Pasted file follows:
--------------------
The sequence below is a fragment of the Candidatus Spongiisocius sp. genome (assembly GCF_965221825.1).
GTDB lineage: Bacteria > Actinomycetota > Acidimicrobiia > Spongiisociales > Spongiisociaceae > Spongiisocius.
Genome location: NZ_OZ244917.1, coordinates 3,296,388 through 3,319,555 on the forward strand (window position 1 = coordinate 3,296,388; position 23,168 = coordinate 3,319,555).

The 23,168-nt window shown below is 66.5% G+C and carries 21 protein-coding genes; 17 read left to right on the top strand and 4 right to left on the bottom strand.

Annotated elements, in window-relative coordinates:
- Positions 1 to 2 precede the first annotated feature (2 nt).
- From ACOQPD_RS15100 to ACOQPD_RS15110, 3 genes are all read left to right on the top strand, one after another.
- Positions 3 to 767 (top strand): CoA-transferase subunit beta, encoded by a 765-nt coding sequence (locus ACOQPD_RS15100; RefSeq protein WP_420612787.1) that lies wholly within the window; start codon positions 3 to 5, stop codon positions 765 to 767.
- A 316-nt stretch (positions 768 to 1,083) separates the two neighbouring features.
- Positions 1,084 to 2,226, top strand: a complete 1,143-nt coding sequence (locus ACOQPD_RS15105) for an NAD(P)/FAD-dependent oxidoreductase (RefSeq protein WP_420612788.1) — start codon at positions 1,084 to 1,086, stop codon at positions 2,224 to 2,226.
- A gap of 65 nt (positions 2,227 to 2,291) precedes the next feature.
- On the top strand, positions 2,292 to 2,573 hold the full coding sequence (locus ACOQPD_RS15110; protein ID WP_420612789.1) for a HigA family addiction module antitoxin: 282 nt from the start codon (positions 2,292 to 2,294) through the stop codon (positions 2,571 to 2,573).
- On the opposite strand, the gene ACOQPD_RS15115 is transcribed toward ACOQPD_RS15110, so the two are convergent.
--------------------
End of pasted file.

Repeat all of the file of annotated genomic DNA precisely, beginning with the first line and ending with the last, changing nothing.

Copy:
The sequence below is a fragment of the Candidatus Spongiisocius sp. genome (assembly GCF_965221825.1).
GTDB lineage: Bacteria > Actinomycetota > Acidimicrobiia > Spongiisociales > Spongiisociaceae > Spongiisocius.
Genome location: NZ_OZ244917.1, coordinates 3,296,388 through 3,319,555 on the forward strand (window position 1 = coordinate 3,296,388; position 23,168 = coordinate 3,319,555).

The 23,168-nt window shown below is 66.5% G+C and carries 21 protein-coding genes; 17 read left to right on the top strand and 4 right to left on the bottom strand.

Annotated elements, in window-relative coordinates:
- Positions 1 to 2 precede the first annotated feature (2 nt).
- From ACOQPD_RS15100 to ACOQPD_RS15110, 3 genes are all read left to right on the top strand, one after another.
- Positions 3 to 767 (top strand): CoA-transferase subunit beta, encoded by a 765-nt coding sequence (locus ACOQPD_RS15100; RefSeq protein WP_420612787.1) that lies wholly within the window; start codon positions 3 to 5, stop codon positions 765 to 767.
- A 316-nt stretch (positions 768 to 1,083) separates the two neighbouring features.
- Positions 1,084 to 2,226, top strand: a complete 1,143-nt coding sequence (locus ACOQPD_RS15105) for an NAD(P)/FAD-dependent oxidoreductase (RefSeq protein WP_420612788.1) — start codon at positions 1,084 to 1,086, stop codon at positions 2,224 to 2,226.
- A gap of 65 nt (positions 2,227 to 2,291) precedes the next feature.
- On the top strand, positions 2,292 to 2,573 hold the full coding sequence (locus ACOQPD_RS15110; protein ID WP_420612789.1) for a HigA family addiction module antitoxin: 282 nt from the start codon (positions 2,292 to 2,294) through the stop codon (positions 2,571 to 2,573).
- On the opposite strand, the gene ACOQPD_RS15115 is transcribed toward ACOQPD_RS15110, so the two are convergent.